Workers staged 18 days of strike action during the second half of 2022 over pay, jobs and conditions, while the service was also hit by the end of the pandemic parcel boom. It endured a gruelling Christmas marred by strikes and last week the company asked customers to stop sending letters and parcels overseas after criminals launched a ransomware attack.
Simon Thompson, chief executive of the postal service, admitted to MPs on the Business Committee that some things have “not gone as well as we would have wanted”.
Royal Mail racked up a loss of £219million in the six months to September 25 compared with a profit of £235million a year earlier as it continued to ride the online shopping boom enhanced by the pandemic.
Parcels and letter volumes have plunged because of higher competition and a contracting economy.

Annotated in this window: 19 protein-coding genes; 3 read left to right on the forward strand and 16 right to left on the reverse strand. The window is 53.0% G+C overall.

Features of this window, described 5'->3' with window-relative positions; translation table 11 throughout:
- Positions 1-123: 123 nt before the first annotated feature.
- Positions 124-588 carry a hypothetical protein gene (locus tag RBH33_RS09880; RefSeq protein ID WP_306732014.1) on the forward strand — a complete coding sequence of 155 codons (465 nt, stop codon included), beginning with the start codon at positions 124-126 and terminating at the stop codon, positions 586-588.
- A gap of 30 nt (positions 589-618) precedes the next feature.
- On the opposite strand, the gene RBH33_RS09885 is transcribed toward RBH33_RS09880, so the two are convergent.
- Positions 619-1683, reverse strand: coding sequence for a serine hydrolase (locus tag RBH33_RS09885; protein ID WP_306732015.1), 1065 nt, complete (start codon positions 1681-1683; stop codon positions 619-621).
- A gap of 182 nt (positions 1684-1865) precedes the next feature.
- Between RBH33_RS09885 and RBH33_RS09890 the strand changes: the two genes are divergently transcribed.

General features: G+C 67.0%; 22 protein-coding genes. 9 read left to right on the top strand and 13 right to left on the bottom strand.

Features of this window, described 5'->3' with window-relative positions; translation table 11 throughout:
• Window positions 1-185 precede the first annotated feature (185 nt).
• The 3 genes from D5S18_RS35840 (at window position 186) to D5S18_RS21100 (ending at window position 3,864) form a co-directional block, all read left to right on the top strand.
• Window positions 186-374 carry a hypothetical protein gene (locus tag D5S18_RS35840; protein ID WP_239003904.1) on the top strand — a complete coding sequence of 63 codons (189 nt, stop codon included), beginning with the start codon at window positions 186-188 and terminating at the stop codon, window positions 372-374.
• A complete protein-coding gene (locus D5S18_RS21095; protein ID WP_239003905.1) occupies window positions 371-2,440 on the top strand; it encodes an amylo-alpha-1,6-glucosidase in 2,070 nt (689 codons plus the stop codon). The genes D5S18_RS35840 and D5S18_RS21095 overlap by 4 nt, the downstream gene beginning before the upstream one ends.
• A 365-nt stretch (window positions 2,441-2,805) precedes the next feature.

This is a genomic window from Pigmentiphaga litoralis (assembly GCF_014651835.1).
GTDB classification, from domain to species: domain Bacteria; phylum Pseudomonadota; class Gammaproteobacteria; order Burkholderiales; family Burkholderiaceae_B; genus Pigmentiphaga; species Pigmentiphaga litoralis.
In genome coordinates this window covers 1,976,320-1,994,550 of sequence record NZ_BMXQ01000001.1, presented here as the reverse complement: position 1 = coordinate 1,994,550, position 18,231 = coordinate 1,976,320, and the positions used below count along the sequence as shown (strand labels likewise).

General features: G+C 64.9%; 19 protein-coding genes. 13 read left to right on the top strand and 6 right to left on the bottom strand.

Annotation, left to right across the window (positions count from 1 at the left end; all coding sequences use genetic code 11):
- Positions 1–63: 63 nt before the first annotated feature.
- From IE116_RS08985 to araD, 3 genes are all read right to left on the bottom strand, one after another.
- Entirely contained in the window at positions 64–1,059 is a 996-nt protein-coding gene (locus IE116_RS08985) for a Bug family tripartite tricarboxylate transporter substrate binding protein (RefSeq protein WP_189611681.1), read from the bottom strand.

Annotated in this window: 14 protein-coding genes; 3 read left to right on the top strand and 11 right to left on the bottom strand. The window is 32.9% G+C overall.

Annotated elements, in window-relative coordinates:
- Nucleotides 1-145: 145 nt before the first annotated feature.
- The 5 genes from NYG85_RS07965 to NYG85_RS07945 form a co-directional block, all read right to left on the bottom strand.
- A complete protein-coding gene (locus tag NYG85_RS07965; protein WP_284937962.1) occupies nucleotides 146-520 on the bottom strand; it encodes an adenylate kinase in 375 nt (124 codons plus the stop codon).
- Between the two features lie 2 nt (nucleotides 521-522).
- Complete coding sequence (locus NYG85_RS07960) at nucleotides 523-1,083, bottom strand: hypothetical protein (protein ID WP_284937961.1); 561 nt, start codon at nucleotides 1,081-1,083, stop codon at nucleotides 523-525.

In its second trading quarter, to the end of September, Royal Mail losses were £1.4million a day.
MPs grilled Mr Thompson over his yearly salary of £540,000 – 23 times the £25,700 average postal worker’s annual pay. MP Ian Lavery asked: “Are you really worth that amount of money, Mr Thompson?”
Analysts have suggested Royal Mail is on course to rack up a £745million loss for the 12 months to the end of March.
He was also questioned over plans to slash sick pay for workers at the group, but said only that Royal Mail was “in discussions about how we can make some adjustments that would impact a small proportion of the team to encourage them back to work”.
Dave Ward, general secretary of the Communication Workers Union (CWU), said Royal Mail is “waging war” against its workforce and using intimidation tactics amid the ongoing dispute.
He told the Commons committee the company is “goading” staff.
Mr Ward told MPs: “We’ve never seen this level of demoralisation, which we say is deliberately being done to force people out of their jobs.
“We’ve had disputes in the past, but it’s never been as bitter as this.” The union is to ballot its members over further national strikes.
Published at Tue, 17 Jan 2023 22:00:00 +0000